2012 Porad Award Winners

Deborah P Kolodji, Judge

Nancy Dahlberg, Contest Coordinator

Sponsored by Haiku Northwest and the Washington Poets Association

First Place ($100)

sketching the sapling

I will never see grown—

the quiet woods

Dejah Léger

Shoreline, Washington

The sense of quiet acceptance in the winning haiku appeals to me on a deep level. Each time I re-read it, I discover a different meaning. There are hints of a possible death of a child, a miscarriage, or the author’s own impending passing. Yet, the poem is devoid of the senti­mentality that often accompanies such themes. The lines are perfectly ordered, the poem wouldn’t have the same impact if the third line were the first line, and there is music in the rhythms of the words. The quietness of the woods also slightly echoes Frost, from “Stopping by Woods on a Snowy Evening”:

The only other sound’s the sweep

Of easy wind and downy flake.

Here the only sound is the sweep of the poet’s pencil on paper, sketching the sapling. The haiku doesn’t mention snow, but a sense of impending winter remains.

Second Place ($50)

Perseids . . .

oh, the weight

of all those wishes

Carole MacRury

Point Roberts, Washington

We all want Disney endings in our lives, but “when you wish upon a star . . . ,” there’s an emotional weight behind it. Sometimes it is merely a desire, a new toy under the Christmas tree. Sometimes it’s more a desperation, such as betting your last dollar on that “lucky” horse. Like wishes, meteoroids, or falling stars, also vary in weight. Most are bits of dust and rock that disintegrate when they enter the earth’s atmosphere. But others survive, and are reclassi­fied as meteorites when they strike the earth. Some of these are also quite small, but others are extraordinarily heavy, such as the Willamette meteorite that weighs nearly 16 tons. In a mete­or shower, such as the Perseids, there can be as many as 60 meteors per hour. I can only imag­ine the weight of all those wishes! This haiku makes me think of all this and more in fewer than ten words. The ellipsis in the first line is reminiscent of meteors. I wish I had written it.

Third Place ($25)


this one tiny worm

coiling uncoiling

Timothy Russell

Toronto, Ohio

The image of a tiny worm coiling and uncoiling is a wonderful juxtaposition to the equinox. Although the haiku doesn’t indicate whether it is the spring or autumnal equinox, and earthworms actually hint of summer, the fact that the worm is tiny first led me to believe it is the spring equi­nox. Yet, the worm is coiling before uncoiling, which hints to shorter before longer, and autumn. I love the ambiguity of this poem because it hints at the cycle of the seasons. As the worm coils and uncoils, the days become shorter, then longer, and everything cycles around and starts all over again.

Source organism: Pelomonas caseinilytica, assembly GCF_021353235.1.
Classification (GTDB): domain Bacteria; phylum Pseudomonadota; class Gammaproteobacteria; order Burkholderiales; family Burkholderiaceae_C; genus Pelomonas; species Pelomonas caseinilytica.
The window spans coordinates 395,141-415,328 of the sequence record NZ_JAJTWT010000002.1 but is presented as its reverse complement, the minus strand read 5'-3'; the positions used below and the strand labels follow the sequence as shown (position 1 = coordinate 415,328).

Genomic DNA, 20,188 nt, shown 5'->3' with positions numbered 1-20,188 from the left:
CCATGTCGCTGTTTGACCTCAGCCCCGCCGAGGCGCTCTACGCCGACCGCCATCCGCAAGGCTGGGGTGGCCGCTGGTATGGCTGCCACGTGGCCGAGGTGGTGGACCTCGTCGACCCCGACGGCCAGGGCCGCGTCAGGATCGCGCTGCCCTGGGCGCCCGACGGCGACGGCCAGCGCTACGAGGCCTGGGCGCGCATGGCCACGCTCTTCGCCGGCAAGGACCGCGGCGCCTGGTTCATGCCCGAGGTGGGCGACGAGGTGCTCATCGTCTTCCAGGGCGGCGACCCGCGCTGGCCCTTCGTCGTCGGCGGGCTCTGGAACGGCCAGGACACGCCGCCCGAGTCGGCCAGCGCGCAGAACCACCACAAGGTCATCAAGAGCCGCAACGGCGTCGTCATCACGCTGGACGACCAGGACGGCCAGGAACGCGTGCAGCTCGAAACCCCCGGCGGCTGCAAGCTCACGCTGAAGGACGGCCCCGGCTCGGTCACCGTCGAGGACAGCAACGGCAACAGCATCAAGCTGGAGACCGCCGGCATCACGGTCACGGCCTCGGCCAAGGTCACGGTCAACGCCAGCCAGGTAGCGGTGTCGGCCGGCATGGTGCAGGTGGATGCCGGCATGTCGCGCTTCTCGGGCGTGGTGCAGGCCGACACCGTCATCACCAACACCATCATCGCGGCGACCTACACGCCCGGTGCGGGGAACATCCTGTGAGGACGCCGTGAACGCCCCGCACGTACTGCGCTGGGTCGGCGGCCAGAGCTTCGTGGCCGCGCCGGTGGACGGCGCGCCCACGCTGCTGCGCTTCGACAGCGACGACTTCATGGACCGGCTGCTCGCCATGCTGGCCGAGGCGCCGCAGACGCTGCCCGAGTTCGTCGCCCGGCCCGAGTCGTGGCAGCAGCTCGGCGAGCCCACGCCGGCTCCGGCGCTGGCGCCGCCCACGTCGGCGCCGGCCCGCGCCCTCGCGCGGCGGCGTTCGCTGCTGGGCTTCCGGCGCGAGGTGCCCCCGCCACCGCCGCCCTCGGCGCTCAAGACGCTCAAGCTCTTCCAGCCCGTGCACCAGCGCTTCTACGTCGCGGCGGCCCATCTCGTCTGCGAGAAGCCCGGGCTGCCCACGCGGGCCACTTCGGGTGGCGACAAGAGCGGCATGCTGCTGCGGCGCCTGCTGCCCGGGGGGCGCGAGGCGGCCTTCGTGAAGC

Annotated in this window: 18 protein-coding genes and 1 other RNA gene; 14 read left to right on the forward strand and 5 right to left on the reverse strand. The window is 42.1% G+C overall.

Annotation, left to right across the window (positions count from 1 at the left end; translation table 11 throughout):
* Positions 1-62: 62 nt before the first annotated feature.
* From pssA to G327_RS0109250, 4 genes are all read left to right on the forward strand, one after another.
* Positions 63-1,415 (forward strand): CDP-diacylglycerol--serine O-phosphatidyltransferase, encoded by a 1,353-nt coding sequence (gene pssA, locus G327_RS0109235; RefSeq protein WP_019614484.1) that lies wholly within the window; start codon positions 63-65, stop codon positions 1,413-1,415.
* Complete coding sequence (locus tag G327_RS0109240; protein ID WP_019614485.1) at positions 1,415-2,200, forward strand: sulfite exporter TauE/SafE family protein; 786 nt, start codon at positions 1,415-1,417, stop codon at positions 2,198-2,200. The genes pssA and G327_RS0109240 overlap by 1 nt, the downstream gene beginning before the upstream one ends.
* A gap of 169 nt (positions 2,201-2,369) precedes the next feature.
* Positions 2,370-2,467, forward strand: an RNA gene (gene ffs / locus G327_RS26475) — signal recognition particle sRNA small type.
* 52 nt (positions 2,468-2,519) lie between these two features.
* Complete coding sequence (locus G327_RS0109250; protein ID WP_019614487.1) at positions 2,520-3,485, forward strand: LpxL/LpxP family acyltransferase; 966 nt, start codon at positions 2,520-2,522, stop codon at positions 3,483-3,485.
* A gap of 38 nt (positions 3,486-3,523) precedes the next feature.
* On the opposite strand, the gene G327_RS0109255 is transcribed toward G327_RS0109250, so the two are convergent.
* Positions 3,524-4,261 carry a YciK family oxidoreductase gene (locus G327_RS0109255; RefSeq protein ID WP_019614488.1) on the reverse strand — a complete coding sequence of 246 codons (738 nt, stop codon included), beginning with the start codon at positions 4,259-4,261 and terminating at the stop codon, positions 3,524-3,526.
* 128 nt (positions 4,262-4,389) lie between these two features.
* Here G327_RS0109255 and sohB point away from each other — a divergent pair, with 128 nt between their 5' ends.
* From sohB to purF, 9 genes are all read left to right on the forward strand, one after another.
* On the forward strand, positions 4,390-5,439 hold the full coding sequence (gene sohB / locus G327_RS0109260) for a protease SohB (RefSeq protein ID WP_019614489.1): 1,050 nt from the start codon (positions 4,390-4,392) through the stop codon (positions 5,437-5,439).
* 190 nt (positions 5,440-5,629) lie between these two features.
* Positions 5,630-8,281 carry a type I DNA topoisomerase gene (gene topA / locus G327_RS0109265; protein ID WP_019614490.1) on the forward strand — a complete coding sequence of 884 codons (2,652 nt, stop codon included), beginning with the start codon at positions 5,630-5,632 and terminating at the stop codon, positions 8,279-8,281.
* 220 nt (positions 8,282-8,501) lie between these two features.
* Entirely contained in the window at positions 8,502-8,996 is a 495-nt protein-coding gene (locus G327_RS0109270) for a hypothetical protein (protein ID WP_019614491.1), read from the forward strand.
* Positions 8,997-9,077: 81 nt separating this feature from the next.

Honorable Mentions

(in order of merit)

deep crack in the acorn morning thunder

Mark Smith

Keyser, West Virginia

This one-liner is wonderfully crafted with sounds, using literary devices not often associat­ed with haiku. I love the onomatopoeia of “crack” and the internal rhyme of “acorn morning.” Something about the juxtaposition of thunder with the deep crack appeals to me on many lev­els. The fact that it is morning thunder makes me wonder what else the day has in store. Because it is a one-liner, the meaning shifts a bit, depending upon how the reader breaks up the haiku.

frost-tipped blossoms

not how I thought

it would happen

Cara Holman

Portland, Oregon

Again, here is a haiku that subtly hints at death without unnecessary sentimentality. The blos­soms are frost-tipped, which is not what you’d expect. Death rarely comes when one expects it, so this juxtaposition is beautiful in an almost metaphoric way.

white lilacs

beyond our grasp

the Milky Way

Barbara Snow

Eugene, Oregon

Both the white lilacs and the Milky Way are beyond our reach, but not beyond our apprecia­tion. The middle line works well as a pivot line, and I like the way the first two lines end with short “a” sounds (lilacs, grasp) and the last line ends with a long “a” sound.

snow clouds

each of us seeing

someone else

paul m.

Bristol, Rhode Island

The author has crafted an effective double meaning in this haiku. The people in the poem could simply be two people seeing different faces in the clouds, or they could both be dating other people after ending their relationship. I appreciate the craft in the way this works, as well as the soft “s” sounds that flow all the way through the poem.

Sponsors’ Thanks

Our thanks to Deborah P Kolodji for judging and for commenting on each poem, and to Nancy Dahlberg for serving as contest coordinator. Congratulations to each winner, and thank you to all the poets who entered 435 poems for consideration. We hope that you will enter the 2013 Porad Award for haiku. We also welcome haiku poets in the Seattle area to join Haiku Northwest at its monthly meetings. Please explore our website for more information.

Tanya McDonald

Haiku Northwest Coordinator

Michael Dylan Welch

Washington Poets Association Board Member